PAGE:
I have been reading a book that I hope to share more about upon completion, but this week it has had me really thinking about rejection and the role it has played in my life and in the world’s history. Currently I am writing, waiting to hear back from my editor, writing some more, sending out requests for notice, editing and writing more. It is all the beginning, only it feels like the waiting to hear back from someone that could validate my work or reject my work has always been a constant. When I was a little girl I would write songs and then I would wait for the right moment to sing them to someone I thought could give me the validation I needed to keep pursuing song writing. I would write poems and short stories to tell my friends and then hope they would give me the validation I was seeking in order to feel like I was on the right path.
Sometimes I would get what I needed from the people I loved enough to share my heart with, and sometimes I wouldn’t. As a parent I see now that children have a way of finding you right in the middle of something when they choose to show you their deepest dreams. They walk in while dinner is being prepared and announce they know what they want to do with their lives. I can’t hear them fully because my mind is thinking about the onions on the stove, the chicken on the grill and the pasta in the boiling water with a running list in the background constantly playing the “did you get enough done today to justify sitting down?”. I barely hear the dreams being served to me. I smile and tell them they can do anything they are willing to work hard for and I kiss them and then ask them to stir the noodles.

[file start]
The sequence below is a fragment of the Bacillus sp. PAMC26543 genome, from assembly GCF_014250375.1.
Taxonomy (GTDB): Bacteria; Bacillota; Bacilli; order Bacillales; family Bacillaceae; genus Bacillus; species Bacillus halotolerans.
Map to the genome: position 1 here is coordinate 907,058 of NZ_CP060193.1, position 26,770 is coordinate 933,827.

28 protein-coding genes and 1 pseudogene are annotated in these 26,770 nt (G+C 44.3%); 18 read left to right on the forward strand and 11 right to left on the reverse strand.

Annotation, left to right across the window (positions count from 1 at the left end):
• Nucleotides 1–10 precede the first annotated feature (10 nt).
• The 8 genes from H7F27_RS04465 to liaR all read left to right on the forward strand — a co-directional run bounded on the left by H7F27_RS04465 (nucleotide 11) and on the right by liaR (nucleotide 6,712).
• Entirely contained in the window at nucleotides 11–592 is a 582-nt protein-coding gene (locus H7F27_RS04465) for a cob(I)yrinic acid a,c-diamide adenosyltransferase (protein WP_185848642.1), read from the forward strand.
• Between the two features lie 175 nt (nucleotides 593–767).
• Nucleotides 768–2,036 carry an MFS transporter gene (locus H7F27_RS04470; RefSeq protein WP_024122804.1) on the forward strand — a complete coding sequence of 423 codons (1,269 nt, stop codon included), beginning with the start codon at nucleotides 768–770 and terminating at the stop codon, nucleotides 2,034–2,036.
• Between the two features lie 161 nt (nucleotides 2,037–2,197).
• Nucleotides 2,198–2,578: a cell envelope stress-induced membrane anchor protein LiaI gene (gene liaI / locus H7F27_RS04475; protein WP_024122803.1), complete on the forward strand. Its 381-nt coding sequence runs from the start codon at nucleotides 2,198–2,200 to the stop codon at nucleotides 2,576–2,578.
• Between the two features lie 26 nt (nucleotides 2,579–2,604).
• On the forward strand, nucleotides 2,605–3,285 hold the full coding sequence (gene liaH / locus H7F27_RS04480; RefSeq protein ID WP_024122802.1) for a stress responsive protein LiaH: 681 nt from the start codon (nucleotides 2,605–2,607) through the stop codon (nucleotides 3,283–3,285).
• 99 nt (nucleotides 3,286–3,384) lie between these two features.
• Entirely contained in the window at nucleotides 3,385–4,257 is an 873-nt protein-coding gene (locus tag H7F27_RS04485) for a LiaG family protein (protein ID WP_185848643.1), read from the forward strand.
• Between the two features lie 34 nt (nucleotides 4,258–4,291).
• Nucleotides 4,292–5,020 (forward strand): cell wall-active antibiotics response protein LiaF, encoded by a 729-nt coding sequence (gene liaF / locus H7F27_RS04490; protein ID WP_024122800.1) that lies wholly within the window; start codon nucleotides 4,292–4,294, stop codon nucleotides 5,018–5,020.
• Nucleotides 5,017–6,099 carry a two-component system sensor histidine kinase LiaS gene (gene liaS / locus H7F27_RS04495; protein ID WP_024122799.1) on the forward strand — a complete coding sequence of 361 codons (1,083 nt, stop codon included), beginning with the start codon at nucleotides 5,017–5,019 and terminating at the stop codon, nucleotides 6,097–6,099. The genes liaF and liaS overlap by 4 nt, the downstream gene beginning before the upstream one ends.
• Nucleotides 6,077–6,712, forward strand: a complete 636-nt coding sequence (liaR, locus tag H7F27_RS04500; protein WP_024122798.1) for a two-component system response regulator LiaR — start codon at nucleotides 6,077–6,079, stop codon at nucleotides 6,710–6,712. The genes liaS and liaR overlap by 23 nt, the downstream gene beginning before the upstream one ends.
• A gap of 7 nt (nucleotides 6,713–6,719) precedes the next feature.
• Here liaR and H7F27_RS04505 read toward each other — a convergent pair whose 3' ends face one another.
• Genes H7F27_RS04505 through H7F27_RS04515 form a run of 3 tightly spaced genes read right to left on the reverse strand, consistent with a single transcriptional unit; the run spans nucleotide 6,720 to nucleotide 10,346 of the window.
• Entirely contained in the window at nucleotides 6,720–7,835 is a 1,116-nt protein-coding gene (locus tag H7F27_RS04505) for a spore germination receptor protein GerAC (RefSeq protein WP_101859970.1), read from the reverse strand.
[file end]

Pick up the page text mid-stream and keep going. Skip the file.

I have no plans to introduce rejection into my children lives. I know that this world will offer enough of this for them. I know, you know, that this is part of life. Rejection is going to take the place of acceptance. I would like to say this makes me angry but the truth is if I had been granted acceptance to every dream I have had, I wouldn’t be here in this dream. I know that and yet there are rejections that sit deep and unhealed. As much as I try to soothe them they are still too fresh to keep pain away.
In 1 Samuel there is a story about David that I have not heard much about until recently. Lysa Terkeurst writes about it in her new book and it is sparking quite a few insights into the Bible stories I know. The story talks about David, a man named Nabal and his wife Abigail. David asks for food. Nabal is a man of wealth and doesn’t see why he should help the future king and tells him no. Nabal says the words that get David all kinds of angry. Then comes Abigail, she knows her life is in danger because of her husband’s actions. She knows everything she holds dear is at stake. These days we call it hangry, the future king of Israel was hungry and he was on his way to kill the man that was keeping food from him and his men. I never thought about the fact that there was a past wound that could have added to this current anger, and I would like to thank Miss Terkeurst for pointing it out because my opinion of David was at stake. I was thinking, “How on earth did this guy get the title, ‘Man After God’s Own Heart,’ if he went around killing people because he was hungry”?
David had been wounded by his father, he was left in the field to tend to the sheep while his brothers had been brought before Samuel. When Samuel asked Jesse to bring his sons so he could find the one God had chosen to be the next king, Jesse didn’t think enough of David to bring him. Then the wounds of rejection were cut deeper when Saul, the current king, started to hate David and swore to end his life. Now Nabal is telling him, while he is very hungry, that he is not important enough to share food with. David was ready to kill all the men in Nabal’s family to get revenge because of rejection opening wounds, something this hangry man was not capable of dealing with.